Queen's University

Is the Armenian "genocide" a question of interpretation?

Two readers question the details of the article "Burying the ghosts of Armenia's past”

Letter to the Editor
Re: "Burying the ghosts of Armenia's past,”
Issue #3 - 2010, p. 59

Writer Jane Switzer makes an unfortunate error in judgment in her article. She assumes and embraces as fact what the book's author, Keith Garebian, wrote and feels about a subject that is clearly important to him, but just as clearly Switzer knows next to nothing about. Consequently, her article perpetuates as a proven "genocide" a tragic historical incident without context or objectivity while the very topic remains hotly disputed to this day.

There is no denying that a tremendous amount of suffering took place in Eastern Anatolia during the First World War and that a great number of Armenians were killed or died due to starvation and disease during the forced mass relocation. What people of Turkish heritage so strenuously object to is the Armenian activists' one-sided portrayal of the tragic events to the world community and labelling them as "genocide," using in some cases distortion or exaggeration of facts to further their political agendas. While doing so, they ignore the death and massacre of a great number of Turks at the hands of the Armenian revolutionary bands and the Russians whom they were helping behind Turkish lines.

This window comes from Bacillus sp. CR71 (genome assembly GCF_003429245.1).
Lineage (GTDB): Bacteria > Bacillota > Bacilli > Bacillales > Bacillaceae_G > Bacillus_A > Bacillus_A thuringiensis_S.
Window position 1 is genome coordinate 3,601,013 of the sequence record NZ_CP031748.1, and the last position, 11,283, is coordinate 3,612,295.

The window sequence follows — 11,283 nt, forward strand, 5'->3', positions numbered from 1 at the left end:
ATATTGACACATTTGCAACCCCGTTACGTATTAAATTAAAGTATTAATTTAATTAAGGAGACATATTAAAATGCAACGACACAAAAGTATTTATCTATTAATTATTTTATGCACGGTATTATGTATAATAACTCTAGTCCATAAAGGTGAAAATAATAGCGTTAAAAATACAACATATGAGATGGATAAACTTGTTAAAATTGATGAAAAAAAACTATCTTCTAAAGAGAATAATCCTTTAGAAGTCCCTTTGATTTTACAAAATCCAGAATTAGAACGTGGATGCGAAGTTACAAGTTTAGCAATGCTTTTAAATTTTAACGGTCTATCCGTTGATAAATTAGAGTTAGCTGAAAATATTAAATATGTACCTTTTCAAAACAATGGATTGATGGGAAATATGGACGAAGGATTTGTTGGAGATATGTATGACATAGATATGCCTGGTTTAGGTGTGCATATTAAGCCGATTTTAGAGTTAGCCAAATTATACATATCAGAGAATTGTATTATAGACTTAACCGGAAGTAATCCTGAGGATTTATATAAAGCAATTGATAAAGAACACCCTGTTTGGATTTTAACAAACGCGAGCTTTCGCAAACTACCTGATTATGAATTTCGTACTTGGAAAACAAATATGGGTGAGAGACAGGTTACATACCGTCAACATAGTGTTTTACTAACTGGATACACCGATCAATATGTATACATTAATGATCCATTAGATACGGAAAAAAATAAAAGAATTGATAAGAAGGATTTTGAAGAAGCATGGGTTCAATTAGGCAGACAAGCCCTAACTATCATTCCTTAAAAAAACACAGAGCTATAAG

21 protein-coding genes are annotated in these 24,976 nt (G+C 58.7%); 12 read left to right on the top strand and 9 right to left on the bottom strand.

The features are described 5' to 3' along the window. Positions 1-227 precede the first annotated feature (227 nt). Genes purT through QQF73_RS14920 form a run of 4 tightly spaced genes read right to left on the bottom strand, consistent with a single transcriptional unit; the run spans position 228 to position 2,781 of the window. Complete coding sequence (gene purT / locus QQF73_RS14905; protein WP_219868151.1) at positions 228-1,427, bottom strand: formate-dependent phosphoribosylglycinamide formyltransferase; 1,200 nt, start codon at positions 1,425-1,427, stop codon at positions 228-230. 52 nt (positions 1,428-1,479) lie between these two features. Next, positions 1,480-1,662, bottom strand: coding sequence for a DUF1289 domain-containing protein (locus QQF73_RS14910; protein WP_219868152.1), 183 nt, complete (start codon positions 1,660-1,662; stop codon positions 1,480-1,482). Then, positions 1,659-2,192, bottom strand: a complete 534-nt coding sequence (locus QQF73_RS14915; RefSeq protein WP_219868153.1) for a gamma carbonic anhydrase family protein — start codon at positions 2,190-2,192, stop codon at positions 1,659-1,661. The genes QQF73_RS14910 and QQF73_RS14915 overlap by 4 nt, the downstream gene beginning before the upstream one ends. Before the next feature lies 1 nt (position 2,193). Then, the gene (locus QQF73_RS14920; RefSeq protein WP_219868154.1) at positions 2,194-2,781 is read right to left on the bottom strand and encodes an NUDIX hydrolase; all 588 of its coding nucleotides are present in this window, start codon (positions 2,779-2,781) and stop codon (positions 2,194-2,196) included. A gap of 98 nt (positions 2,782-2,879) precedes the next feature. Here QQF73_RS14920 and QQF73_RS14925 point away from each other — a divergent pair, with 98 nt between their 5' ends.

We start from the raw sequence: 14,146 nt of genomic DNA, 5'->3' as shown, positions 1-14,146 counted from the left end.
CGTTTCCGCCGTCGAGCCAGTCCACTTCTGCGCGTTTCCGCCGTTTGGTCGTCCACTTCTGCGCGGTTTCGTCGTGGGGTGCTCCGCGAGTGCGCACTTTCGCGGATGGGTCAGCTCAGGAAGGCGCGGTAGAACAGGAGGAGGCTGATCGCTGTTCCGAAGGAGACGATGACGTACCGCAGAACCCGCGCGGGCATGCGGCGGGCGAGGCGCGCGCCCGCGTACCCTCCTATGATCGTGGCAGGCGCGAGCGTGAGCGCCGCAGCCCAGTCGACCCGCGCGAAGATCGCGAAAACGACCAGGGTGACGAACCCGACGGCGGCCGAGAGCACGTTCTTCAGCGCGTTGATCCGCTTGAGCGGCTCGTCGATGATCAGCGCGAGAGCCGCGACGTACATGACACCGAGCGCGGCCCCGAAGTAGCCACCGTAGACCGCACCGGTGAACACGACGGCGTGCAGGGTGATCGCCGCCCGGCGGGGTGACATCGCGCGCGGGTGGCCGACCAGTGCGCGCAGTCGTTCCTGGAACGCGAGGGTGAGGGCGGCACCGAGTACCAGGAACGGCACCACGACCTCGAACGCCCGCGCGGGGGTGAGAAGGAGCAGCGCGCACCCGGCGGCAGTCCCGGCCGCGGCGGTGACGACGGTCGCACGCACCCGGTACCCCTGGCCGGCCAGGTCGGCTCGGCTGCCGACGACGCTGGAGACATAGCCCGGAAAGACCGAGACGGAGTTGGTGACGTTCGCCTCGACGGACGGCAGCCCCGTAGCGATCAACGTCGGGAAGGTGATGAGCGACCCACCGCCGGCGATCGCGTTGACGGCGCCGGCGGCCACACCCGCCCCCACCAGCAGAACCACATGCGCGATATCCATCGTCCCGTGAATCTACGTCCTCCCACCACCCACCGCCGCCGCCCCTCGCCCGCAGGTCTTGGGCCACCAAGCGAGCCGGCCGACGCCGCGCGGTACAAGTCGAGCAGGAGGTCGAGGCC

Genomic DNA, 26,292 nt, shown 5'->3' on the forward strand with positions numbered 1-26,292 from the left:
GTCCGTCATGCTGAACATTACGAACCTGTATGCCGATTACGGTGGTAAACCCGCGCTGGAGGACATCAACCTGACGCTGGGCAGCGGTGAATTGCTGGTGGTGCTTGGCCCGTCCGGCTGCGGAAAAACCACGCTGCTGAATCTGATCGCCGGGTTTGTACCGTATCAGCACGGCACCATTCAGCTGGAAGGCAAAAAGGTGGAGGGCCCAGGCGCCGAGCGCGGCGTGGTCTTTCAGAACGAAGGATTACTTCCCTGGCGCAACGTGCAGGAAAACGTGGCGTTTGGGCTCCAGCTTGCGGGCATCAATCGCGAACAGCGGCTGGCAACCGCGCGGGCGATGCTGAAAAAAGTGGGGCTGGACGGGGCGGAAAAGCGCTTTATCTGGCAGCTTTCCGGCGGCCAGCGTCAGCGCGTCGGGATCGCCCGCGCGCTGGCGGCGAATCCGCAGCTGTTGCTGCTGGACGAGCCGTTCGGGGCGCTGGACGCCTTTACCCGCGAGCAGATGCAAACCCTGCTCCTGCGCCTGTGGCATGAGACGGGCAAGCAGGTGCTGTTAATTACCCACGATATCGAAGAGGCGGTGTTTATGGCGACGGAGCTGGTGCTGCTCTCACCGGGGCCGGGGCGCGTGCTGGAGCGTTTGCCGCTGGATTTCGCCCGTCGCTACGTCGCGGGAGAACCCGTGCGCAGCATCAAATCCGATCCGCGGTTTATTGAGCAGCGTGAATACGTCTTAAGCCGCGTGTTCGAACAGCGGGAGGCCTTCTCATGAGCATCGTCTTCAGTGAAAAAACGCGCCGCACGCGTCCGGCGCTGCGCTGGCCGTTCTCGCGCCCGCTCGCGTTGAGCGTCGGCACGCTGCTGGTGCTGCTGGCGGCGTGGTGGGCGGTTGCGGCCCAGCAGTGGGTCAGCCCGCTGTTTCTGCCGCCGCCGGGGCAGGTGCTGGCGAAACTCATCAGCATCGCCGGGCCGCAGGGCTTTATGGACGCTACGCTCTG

We are not writing to try to convince Jane Switzer about whether or not the word "genocide" is applicable to the tragic and horrible events those many years ago. Having seen the hateful castigation of Turkish-Canadians by the Armenian diaspora, who often dismiss, accuse, and vilify as being in "denial" anyone who does not embrace the Armenian view as the end-all and be-all, we are writing to express our disappointment at the lack of objectivity demonstrated by Switzer and the Review.

There is a great deal of objective (that is, non-Armenian and non-Turkish) socio-political, scientific, and historical research and material out there regarding the definition of the word "genocide" and how its applicability in this case is at the very least open to considerable dispute, and we would hope that she, as well as the Review, would seek these out.

We hope that one day Armenians and Turks will reconcile and together remember their ancestors who perished almost a century ago in that terrible war.

Ilkim Hincher, Sc’92,  Barrie, ON

Ilke Hincher, Com’95, Kingston, ON

 

Queen's Alumni Review, 2010 Issue #4Queen's Alumni Review
2010 Issue #4
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